They say, necessity is the mother of invention. And that is exactly what happened last wednesday.
On wednesday’s I don’t need to do any activity with children. There is another volunteer who comes to take English classes and I just help out in other stuff with the staff.
But last week we had a lot of little kids who came to the foundation and they were doing what little kids do best! Creating a lot of noise :). We needed some activity for them. The easiest would have been to give them some colours and colouring pages. I then thought lets take one of the statues (we have so many lying around in the foundation!) which is not so difficult to draw. Keep it in centre and then ask the kids to draw that. As soon as I picked up the statue, Ana said – this one is very easy.. you can break it down into simpler shapes.
And suddenly it clicked. How about we create an activity to teach shapes and sizes using this statue? This activity really unfolded itself with each step.
I thought we can easily create kind of jigsaw puzzle with the shapes and ask kids to put it all together. But then I needed time to cut everything and create sets for each child. What do we do until then? I made the children sit around in a circle with a piece of paper each. And while I was cutting, I started asking them about the different shapes – triangle, circle, square, rectangle, oval. I asked them to draw them on their paper and then started on questions like:
- How many sides does a triangle have?
- What is the difference between a square and a rectangle?
- How many sides does a circle have?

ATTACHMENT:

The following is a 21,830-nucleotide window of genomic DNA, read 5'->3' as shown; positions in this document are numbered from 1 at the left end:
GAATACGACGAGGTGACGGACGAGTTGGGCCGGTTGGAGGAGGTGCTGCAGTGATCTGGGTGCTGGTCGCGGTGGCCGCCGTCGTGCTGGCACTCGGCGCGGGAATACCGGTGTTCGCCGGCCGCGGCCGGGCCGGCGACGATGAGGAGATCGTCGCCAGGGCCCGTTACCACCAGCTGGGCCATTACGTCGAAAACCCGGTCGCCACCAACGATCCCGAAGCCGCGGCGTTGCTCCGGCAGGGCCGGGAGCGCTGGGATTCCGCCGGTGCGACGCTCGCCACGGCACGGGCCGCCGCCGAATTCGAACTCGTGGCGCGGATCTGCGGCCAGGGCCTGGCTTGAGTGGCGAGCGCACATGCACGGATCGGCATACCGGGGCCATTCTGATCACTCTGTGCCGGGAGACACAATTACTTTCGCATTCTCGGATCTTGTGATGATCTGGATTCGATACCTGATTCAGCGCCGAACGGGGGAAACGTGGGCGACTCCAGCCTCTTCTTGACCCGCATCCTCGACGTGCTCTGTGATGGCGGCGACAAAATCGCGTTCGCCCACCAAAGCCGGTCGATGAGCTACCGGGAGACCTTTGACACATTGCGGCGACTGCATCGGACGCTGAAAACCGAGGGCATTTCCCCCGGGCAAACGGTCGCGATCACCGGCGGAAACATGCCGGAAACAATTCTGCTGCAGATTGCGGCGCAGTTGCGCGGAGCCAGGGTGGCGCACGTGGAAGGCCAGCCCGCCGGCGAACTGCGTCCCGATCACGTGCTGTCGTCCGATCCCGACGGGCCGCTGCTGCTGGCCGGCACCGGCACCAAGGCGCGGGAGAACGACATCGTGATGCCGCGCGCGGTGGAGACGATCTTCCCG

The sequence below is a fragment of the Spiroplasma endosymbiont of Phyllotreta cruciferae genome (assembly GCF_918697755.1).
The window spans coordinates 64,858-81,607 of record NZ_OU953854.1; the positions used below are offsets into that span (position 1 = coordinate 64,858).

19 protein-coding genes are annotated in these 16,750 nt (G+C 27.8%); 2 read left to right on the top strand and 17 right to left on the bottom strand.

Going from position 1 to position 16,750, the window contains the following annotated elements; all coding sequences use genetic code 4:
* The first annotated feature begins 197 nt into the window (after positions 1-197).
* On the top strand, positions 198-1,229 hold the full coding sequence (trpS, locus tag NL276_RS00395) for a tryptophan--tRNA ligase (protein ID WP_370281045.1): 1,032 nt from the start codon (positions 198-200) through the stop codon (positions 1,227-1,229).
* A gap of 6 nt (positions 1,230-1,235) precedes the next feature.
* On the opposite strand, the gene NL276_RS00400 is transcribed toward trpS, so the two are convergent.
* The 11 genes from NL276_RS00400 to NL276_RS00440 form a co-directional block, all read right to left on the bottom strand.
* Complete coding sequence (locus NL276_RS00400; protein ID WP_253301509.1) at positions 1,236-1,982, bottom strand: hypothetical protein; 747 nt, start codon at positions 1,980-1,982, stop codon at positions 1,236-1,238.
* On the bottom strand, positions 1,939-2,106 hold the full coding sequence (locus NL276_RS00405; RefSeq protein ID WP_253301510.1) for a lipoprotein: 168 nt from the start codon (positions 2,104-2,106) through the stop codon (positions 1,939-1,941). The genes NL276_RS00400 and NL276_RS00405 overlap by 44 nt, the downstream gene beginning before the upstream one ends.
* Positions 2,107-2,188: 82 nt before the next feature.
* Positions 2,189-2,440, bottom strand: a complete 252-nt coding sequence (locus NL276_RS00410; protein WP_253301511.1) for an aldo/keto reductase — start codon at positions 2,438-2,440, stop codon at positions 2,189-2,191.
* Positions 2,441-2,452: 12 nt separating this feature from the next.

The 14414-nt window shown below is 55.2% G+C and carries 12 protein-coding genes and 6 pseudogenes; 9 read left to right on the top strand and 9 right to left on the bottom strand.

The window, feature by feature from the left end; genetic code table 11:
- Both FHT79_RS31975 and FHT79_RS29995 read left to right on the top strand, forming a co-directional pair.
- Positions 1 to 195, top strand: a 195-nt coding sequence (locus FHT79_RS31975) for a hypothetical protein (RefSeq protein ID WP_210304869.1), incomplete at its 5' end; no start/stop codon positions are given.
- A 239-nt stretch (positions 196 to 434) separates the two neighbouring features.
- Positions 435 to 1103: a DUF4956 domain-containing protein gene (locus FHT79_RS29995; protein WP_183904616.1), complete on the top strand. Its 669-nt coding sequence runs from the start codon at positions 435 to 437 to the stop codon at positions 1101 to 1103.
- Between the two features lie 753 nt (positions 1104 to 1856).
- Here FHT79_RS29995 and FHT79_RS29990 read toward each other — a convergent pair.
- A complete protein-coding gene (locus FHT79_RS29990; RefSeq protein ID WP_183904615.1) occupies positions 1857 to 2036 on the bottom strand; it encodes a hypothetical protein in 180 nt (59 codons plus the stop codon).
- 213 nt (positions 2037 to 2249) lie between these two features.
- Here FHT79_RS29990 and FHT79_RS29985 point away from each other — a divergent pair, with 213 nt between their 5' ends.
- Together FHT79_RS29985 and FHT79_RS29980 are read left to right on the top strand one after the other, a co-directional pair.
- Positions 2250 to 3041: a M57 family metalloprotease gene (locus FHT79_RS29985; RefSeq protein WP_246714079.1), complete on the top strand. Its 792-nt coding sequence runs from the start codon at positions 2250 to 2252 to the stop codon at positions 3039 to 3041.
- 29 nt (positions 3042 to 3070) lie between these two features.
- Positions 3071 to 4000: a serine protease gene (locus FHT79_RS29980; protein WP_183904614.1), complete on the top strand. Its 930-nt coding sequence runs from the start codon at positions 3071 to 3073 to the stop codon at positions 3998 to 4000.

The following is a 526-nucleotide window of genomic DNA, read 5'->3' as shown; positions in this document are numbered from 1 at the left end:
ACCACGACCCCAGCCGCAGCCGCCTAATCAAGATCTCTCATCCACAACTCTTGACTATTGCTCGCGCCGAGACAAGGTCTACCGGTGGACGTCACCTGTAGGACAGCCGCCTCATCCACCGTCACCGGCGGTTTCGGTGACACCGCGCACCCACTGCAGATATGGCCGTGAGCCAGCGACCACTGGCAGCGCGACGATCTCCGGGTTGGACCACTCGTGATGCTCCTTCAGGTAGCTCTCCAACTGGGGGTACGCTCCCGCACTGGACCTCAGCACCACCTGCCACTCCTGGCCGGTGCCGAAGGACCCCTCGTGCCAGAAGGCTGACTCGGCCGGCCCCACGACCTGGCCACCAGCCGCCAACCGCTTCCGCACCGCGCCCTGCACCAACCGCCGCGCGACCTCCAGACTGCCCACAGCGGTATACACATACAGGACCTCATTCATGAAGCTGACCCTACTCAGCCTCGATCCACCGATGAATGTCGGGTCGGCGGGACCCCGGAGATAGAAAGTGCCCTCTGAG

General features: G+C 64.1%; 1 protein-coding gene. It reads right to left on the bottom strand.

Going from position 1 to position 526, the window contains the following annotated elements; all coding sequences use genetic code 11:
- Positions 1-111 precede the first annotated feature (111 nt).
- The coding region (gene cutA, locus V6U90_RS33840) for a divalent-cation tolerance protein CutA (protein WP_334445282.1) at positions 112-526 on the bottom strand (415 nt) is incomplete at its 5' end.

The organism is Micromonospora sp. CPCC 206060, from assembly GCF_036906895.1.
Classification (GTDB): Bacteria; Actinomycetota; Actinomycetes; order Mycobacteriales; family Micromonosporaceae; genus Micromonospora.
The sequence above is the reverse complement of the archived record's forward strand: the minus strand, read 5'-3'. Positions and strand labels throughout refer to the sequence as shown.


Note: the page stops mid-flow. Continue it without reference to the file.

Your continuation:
- Can we divide our face into shapes?
- What shape can we use for our face?
- What for our eyes?
- For our nose?
- For our mouth?
- What else does the face have?
- Yes ears! What shape can we use for them?
Then I asked then to draw a big face on their papers with features using shapes.
I was still not done cutting all shapes. So what else can we do?
- Okay, give the face a hat now. What shape can we use for the hat? (because our statue had one! Till now I had not shown them the statue. )
Once the cutting and arranging the shapes in sets was done, we gave each child one set and then asked them to assemble the pieces together.
It was like a race. Who can assemble everything together first!
After that we showed the statue to the kids. They just made this 🙂 I asked them if we are missing something? And they promptly pointed out the neck and the board behind the face (they said it’s the hair).
So which shape do we use for the neck and hair?
Square! came the response. A big one for hair and a small one for neck.
With two more squares for each, we had a complete statue for each. Afterwards they glued it all together and took it home.
Normally on the days when I am volunteering with children, I go all ready with the activity and , here, also with some basic portuguese words that I will be needing with the children during that activity. But what excited me was how we came up to this activity and how it really unfolded itself at each step. It wasn’t a great thing. This activity. But that day was the first day when I felt the most comfortable during my entire time volunteering with children here in Luanda. And that’s why I want to share that excitement with everyone! 🙂
Working with little children is fun and a challenge at the same time. One needs to weave together learning and playing. I hope if you are working with little kids, you can create a similar fun activity to teach shapes and sizes to children.
I love volunteering!